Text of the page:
5 things to drop into conversation to make you sound smart while talking about 'True Detective.'
The show is way more pretentious than this photo would have you believe. (via HBO)
If you haven't been watching HBO's True Detective on Sunday nights, that's a shame, because you're not only missing out on one of the best shows on TV right now, you're missing out on some great opportunities to make yourself sound really smart in front of friends and co-workers. Somehow, what looks to be an above-average police procedural is actually a bubbling cauldron of quantum physics gobbledygook, canibus-foggy philosophy and nightmarish inter-dimensional horror. And I mean that in the very best possible way. So, watch the show, and then come back here and memorize these bits of guaranteed-to-impress commentary:
1. "Obviously, you can't truly appreciate 'True Detective' if you're not familiar with Robert W. Chambers' 'The King in Yellow.'"
The King in Yellow is a collection of weird horror stories—concerning an eponymous play that drives to insanity all those who dare to watch or read its dialogue—which 99% of us never heard of before reading Michael M. Hughes' "The One Literary Reference You Must Know to Appreciate True Detective" on io9 last week. Miraculously, every blowhard with an HBO Go subscription, like myself, is suddenly an expert in the "legendary city of Carcosa" and the significance of "black stars," especially in so far as they are vaguely referenced by redneck prophet Reggie Ledoux. So, make sure you throw that card out early in any True Detective conversation, or you might have to cede the alpha pretension position.
2. "You realize, of course, that Ledoux and Cohle's 'Time is a flat circle' metaphor is all borne out by String Theory."
Let's face facts: Anytime you can use a pretentious comment about String Theory, you totally should. As soon as the discussion of the show turns to Rusty Cohle's deposition monologue about time being "a flat circle" and his beer-can explanation about the "M-brane theory"—and it will—make sure you seize the opportunity to point out how that's all just a form of String Theory involving 11 dimensions of spacetime that are theorized to loop around on themselves. You can read all about M Theory here, but you really don't need to. Nobody understands this shit, regardless of how much they read.
I still don't understand it, but I like hearing Michio Kaku explain it.
3. "I take it you realize that Rustin Cole's depressing world view is based upon the antinatalist-nihilist writings of Thomas Ligotti and E.M. Cioran."
Most of us never heard of Thomas Ligotti or E.M. Cioran until just recently. And "antinatalist nihilism" is something about which the vast majority of us only have a passing understanding. Still, that's not stopping us from throwing these references around, so it shouldn't stop you. In this Wall Street Journal interview, True Detective creator and writer Nic Pizzolatto explains how he allowed these authors' pessimistic view of life to seep from Cohle's mouth, such as when he tells Hart that "the honorable thing for our species to do is deny our programming, stop reproducing, walk hand in hand into extinction" (a near-direct quote of Ligotti, by the way). "[N]obody I’ve read has expressed the idea of humanity as aberration more powerfully than Cioran and Ligotti," Pizzolatto explained. Sounds like fun reading!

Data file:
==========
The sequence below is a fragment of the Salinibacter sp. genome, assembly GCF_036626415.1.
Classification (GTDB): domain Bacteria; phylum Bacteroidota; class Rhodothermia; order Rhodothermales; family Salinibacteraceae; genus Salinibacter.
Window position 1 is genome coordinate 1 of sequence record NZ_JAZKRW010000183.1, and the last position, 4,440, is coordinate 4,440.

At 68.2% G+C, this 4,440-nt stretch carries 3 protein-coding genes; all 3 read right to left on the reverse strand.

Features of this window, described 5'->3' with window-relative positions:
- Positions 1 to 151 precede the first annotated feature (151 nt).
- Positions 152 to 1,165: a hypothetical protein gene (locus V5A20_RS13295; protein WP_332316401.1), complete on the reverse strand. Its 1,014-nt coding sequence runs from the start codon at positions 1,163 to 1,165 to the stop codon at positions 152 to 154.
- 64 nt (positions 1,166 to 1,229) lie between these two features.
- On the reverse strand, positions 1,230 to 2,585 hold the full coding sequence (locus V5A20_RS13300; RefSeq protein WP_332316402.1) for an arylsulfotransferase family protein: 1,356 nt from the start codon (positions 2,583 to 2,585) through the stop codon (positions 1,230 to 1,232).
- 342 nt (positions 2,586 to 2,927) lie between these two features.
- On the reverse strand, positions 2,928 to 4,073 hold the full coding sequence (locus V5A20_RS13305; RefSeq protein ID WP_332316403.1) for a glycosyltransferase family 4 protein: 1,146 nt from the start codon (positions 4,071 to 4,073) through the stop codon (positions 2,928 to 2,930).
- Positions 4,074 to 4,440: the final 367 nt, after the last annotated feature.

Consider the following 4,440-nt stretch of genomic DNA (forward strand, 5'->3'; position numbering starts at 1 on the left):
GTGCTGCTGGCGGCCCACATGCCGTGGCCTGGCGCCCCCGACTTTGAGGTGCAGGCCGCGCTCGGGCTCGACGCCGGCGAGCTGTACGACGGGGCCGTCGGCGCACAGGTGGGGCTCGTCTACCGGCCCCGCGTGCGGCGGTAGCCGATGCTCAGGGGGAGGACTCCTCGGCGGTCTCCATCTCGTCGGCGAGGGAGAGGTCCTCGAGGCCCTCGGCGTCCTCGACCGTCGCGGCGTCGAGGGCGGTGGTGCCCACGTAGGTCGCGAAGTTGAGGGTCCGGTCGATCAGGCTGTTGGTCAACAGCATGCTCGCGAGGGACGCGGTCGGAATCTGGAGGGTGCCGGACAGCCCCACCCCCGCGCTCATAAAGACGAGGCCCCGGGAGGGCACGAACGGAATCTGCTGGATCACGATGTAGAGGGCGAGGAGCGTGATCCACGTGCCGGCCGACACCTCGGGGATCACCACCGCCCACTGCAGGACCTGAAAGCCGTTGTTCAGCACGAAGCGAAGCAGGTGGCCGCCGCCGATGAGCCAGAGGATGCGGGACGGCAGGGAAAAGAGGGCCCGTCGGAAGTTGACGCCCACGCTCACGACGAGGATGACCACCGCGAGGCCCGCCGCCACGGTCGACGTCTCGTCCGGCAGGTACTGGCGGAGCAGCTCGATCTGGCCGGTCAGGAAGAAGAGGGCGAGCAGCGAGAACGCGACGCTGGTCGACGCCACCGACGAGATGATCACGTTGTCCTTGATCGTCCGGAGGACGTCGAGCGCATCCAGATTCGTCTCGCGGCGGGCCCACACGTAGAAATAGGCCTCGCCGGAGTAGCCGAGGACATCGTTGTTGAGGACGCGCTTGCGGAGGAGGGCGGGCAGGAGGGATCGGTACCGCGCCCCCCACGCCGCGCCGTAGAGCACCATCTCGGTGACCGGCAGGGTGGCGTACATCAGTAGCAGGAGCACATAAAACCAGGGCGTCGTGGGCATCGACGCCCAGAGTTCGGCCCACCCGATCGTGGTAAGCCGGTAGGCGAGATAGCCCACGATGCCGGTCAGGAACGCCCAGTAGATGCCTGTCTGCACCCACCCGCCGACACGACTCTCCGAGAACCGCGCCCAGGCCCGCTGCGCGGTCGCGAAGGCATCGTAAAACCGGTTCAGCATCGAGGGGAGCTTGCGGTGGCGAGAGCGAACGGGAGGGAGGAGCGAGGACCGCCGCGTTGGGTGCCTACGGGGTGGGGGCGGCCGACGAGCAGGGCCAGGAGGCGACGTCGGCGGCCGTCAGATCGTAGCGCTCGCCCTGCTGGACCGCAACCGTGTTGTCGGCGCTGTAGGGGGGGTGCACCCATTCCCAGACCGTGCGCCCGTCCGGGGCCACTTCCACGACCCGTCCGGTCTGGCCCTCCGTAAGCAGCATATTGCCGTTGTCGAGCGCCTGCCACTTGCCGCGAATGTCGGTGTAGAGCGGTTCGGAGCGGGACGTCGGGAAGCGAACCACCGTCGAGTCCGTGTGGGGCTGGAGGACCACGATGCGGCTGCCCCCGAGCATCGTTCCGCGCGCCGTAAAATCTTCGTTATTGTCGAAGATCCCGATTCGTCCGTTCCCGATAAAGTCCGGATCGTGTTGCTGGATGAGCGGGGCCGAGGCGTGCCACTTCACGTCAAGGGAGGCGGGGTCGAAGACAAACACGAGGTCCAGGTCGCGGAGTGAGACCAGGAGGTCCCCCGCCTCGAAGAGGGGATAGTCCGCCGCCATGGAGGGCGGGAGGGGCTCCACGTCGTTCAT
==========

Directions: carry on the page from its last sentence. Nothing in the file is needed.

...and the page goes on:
4. "I was pleasantly surprised to see a reference to John Money's 'paraphilic lovemap' pop up in the first episode. Weren't you?"
According to sexologist John Money, a lovemap is "a developmental representation or template in the mind and in the brain depicting the idealized lover and the idealized program of sexual and erotic activity projected in imagery or actually engaged in with that lover." At least, that's what Wikipedia says he says. And I know that a paraphilia is a sexual deviancy. So, when Rustin Cohle looks at a naked antlered murder victim in Episode 1 and says that her "body is a paraphilic lovemap," I think it's safe to assume that that means something smart. Thus, it's the perfect reference to drop. Plus, you can use the phrase for practically anything sex-related. (For example, "I am curious to learn where this bottle of Astroglide is located on your paraphilic lovemap.")
You might have missed your chance to use this Valentine's Day card this year,
but time is a flat circle, so you'll get your chance. (via redditor cowbellemoo)
5. "Did you happen to notice that True Detective went meta when it broke the fourth wall on Sunday?"
There's some Internet chatter this week about the possibility that True Detective went meta and broke the fourth wall during the M Theory monologue we discussed in #2. Cohle references "4th dimensional observers." According to this theory, we, the viewing audience, are those 4th dimensional observers. I don't know about that. But what I do know is that I will be bringing this up in conversation asap.
(by Dennis DiClaudio)